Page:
Definition of Planck's law in US English:

Planck's law


  • A law, forming the basis of quantum theory, which states that electromagnetic radiation from heated bodies is not emitted as a continuous flow but is made up of discrete units or quanta of energy, the size of which involve a fundamental physical constant (Planck's constant).

    • ‘They [showed] that if the motion of the material particles in a source of light took place according to the laws of classical mechanics, then the correct law of black-body radiation, Planck's law, could not be obtained.’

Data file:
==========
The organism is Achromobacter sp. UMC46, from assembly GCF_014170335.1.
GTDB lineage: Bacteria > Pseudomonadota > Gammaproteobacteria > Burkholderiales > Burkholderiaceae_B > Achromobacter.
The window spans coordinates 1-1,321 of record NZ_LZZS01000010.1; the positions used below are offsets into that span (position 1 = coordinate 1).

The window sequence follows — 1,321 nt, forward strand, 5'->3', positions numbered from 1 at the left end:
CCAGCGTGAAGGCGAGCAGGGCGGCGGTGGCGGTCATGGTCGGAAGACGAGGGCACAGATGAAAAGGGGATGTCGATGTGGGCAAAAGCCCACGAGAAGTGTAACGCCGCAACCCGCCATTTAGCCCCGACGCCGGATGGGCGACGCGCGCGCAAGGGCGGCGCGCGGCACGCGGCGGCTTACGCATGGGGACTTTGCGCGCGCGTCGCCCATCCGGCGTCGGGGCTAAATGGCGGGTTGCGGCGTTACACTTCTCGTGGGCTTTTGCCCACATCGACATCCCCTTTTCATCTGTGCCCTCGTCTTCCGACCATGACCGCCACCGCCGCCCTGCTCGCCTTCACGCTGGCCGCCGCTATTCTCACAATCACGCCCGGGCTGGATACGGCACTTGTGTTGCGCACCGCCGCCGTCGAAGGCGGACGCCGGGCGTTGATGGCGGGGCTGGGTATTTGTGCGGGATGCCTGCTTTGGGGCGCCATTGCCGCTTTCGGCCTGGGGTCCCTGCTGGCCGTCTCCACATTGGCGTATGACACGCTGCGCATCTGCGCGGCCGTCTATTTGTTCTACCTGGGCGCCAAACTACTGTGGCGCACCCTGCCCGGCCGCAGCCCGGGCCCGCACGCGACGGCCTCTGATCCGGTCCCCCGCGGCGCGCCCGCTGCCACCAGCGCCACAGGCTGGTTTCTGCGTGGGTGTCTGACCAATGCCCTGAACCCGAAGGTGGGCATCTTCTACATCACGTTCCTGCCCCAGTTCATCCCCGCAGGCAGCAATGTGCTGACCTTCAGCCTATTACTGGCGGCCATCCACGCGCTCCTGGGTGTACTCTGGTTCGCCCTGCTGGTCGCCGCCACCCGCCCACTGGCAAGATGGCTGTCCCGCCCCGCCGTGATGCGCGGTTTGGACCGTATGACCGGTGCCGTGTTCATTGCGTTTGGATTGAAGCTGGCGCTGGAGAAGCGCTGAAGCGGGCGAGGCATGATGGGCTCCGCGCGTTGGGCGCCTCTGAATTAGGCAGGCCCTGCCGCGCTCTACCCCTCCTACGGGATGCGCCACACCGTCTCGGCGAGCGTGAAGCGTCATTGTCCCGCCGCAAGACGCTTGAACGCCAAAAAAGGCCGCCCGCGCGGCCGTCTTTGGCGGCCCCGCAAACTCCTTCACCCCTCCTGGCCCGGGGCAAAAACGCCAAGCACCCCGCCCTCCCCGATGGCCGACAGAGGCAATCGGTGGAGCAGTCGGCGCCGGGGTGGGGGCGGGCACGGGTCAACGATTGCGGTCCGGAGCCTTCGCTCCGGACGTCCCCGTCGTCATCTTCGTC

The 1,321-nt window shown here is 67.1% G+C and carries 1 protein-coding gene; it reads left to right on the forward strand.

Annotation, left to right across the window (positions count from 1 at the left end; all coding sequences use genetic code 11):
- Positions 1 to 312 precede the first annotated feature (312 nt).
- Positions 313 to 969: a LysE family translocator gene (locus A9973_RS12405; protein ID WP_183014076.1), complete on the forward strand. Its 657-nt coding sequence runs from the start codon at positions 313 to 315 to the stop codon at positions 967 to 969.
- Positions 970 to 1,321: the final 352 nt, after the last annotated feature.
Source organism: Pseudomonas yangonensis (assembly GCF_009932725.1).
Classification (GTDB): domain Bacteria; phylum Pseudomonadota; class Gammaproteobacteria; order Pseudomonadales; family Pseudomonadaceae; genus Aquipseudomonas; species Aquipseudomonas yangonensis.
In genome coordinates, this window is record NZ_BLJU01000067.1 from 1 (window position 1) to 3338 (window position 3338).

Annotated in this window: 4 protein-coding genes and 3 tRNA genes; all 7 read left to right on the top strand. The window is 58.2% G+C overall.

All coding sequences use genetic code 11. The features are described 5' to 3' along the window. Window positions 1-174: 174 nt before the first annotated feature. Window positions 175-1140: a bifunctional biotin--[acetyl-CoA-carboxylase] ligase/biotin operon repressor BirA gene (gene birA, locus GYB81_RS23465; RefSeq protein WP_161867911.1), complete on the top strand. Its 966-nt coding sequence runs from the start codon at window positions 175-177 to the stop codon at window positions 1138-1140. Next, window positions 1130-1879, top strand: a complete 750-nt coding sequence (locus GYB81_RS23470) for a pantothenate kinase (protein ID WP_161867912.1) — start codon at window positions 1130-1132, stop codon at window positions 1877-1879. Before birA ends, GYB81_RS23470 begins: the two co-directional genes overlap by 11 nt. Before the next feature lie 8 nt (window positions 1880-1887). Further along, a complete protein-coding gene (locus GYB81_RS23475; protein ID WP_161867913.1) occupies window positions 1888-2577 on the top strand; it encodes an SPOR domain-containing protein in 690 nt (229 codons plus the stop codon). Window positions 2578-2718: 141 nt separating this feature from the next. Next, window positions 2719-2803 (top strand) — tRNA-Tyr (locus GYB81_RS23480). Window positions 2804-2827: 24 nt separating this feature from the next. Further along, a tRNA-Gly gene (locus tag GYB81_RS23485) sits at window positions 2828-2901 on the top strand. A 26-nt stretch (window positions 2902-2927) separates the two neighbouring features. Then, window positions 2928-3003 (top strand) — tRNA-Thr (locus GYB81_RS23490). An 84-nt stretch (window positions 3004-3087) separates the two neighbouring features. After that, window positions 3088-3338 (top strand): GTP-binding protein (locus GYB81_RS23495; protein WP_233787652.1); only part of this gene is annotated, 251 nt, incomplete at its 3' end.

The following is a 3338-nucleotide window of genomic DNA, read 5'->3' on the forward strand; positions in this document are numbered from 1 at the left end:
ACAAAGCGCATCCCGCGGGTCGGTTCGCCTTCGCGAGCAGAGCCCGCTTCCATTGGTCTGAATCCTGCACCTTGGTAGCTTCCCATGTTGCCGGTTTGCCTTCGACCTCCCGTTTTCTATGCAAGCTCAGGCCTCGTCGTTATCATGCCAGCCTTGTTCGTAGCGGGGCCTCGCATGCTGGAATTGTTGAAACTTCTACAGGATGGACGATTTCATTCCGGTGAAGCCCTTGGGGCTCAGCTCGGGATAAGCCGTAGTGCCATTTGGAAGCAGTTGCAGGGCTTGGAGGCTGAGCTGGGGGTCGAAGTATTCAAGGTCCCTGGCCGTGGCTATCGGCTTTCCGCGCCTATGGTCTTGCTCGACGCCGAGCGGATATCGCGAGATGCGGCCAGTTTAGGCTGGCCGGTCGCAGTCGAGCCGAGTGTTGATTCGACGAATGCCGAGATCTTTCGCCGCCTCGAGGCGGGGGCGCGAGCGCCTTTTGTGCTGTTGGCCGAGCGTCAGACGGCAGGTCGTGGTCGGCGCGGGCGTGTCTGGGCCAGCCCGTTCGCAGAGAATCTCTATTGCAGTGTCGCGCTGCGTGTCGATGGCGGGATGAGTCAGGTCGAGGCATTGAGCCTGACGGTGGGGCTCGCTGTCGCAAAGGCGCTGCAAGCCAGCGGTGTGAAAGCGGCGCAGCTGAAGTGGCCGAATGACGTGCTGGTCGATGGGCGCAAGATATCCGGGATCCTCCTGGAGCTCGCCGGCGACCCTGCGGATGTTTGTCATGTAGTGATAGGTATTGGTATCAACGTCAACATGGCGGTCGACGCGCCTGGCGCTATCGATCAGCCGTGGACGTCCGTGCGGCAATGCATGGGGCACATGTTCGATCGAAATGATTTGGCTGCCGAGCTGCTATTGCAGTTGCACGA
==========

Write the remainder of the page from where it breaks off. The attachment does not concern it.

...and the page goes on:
• ‘The year 1926 saw the complete solution of the derivation of Planck's law after 26 years.’
    • ‘This way, semi-classically light comes in little ‘bullets’ with energy given by Planck's law.’
    • ‘It might also be emitting more energy across the electromagnetic spectrum than Planck's law deems possible.’
    • ‘You will see that I have tried to deduce the coefficient in Planck's law independent of classical electrodynamics.’